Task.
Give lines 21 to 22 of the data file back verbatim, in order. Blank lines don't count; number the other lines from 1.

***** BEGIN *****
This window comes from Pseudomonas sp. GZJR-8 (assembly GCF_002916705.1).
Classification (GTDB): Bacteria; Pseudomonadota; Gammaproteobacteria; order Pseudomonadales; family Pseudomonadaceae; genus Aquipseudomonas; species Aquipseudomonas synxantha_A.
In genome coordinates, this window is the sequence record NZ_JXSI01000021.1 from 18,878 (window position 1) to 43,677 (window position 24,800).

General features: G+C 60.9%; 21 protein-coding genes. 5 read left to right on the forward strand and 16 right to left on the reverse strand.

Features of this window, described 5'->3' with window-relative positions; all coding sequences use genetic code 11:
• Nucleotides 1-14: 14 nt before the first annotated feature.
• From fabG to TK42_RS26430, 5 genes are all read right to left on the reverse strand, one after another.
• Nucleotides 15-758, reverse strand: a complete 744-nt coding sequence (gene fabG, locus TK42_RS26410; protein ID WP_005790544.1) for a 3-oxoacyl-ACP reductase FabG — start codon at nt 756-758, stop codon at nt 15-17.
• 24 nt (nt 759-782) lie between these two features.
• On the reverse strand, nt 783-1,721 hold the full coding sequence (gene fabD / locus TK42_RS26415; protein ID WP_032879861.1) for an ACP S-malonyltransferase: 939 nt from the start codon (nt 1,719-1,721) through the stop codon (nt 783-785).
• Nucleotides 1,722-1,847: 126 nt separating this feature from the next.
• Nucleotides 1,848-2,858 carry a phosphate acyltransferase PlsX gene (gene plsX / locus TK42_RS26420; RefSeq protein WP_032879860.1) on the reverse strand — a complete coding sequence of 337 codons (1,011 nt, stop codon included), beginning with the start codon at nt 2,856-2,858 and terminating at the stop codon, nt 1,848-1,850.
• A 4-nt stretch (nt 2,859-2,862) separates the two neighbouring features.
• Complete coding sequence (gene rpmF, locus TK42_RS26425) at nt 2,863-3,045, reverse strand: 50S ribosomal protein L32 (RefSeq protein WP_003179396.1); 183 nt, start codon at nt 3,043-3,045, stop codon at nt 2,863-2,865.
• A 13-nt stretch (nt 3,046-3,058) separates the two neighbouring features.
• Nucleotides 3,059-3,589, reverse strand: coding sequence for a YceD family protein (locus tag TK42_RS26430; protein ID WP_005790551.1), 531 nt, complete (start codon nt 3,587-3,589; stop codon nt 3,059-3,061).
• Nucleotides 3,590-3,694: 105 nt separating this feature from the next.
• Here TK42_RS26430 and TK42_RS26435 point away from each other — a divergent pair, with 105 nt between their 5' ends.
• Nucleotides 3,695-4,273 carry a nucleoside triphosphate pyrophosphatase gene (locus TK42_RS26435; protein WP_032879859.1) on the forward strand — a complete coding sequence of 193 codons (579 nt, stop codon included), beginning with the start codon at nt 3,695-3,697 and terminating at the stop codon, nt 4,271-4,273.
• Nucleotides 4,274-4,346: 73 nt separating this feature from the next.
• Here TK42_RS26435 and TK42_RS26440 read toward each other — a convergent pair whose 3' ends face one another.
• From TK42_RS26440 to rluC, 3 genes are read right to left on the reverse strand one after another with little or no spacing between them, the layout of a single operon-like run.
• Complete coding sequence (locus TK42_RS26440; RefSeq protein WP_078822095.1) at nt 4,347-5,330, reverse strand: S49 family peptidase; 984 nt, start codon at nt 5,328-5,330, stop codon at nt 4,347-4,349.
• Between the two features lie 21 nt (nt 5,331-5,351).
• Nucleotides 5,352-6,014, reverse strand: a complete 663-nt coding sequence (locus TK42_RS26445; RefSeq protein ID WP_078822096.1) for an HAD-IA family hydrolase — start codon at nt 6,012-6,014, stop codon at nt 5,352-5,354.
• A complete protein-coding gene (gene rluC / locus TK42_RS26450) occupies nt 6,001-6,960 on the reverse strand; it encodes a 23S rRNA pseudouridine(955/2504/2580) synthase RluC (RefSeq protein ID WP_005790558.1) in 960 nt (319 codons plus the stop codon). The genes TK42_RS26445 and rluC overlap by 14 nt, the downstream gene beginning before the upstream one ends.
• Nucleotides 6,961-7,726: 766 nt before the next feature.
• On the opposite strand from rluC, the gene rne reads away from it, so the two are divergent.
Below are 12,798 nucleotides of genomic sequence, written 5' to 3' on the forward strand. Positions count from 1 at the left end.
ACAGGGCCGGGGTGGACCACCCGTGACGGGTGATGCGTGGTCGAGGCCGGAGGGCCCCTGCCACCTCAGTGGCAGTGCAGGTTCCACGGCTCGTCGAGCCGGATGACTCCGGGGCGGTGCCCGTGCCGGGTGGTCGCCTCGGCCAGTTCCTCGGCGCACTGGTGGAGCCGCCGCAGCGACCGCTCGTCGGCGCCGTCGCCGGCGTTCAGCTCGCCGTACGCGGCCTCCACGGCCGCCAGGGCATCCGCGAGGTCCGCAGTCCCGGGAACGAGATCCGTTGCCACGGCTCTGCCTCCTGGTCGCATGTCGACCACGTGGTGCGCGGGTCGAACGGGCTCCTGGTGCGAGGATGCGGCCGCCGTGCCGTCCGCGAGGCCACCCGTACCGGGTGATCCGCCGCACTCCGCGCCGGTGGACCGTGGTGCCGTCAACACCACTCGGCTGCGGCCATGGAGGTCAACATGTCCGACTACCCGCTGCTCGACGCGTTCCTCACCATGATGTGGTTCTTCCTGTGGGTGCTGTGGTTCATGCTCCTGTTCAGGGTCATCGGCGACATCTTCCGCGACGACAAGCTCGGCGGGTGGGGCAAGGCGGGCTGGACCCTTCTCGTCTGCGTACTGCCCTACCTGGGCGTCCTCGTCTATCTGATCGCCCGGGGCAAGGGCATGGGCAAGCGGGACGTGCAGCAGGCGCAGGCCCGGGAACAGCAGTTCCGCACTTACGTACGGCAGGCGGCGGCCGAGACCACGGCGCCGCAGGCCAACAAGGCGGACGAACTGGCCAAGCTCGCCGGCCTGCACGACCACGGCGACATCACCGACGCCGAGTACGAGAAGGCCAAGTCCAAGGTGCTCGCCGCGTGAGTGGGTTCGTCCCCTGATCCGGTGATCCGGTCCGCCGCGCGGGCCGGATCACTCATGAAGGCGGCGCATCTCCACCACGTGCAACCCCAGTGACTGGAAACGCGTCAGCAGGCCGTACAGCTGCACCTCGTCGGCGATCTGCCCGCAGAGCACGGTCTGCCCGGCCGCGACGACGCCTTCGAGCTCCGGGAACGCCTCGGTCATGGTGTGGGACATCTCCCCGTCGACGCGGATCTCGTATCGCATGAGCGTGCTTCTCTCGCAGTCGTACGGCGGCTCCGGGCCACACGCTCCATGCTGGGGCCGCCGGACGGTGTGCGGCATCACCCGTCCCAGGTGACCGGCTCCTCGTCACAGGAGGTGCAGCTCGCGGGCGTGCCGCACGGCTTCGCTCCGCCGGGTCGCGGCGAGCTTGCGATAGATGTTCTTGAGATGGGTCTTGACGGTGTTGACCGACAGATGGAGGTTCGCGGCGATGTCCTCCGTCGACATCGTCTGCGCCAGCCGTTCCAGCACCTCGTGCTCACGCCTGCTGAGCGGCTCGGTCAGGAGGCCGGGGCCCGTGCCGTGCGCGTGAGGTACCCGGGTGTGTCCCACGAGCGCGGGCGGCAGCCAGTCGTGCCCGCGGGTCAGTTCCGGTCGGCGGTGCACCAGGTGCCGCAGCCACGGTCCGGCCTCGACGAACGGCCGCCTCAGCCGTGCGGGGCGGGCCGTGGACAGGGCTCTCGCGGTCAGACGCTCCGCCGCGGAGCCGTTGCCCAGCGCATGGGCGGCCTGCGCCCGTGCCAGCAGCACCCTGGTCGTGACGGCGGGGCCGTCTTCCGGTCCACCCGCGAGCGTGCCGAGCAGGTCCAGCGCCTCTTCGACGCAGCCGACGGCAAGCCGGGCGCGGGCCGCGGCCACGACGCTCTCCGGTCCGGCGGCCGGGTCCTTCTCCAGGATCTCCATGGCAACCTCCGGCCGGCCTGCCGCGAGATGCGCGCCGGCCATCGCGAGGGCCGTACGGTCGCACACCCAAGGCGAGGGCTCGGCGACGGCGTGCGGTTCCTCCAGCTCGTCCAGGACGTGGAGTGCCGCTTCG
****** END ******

• Here TK42_RS26435 and TK42_RS26440 read toward each other — a convergent pair whose 3' ends face one another.
• From TK42_RS26440 to rluC, 3 genes are read right to left on the reverse strand one after another with little or no spacing between them, the layout of a single operon-like run.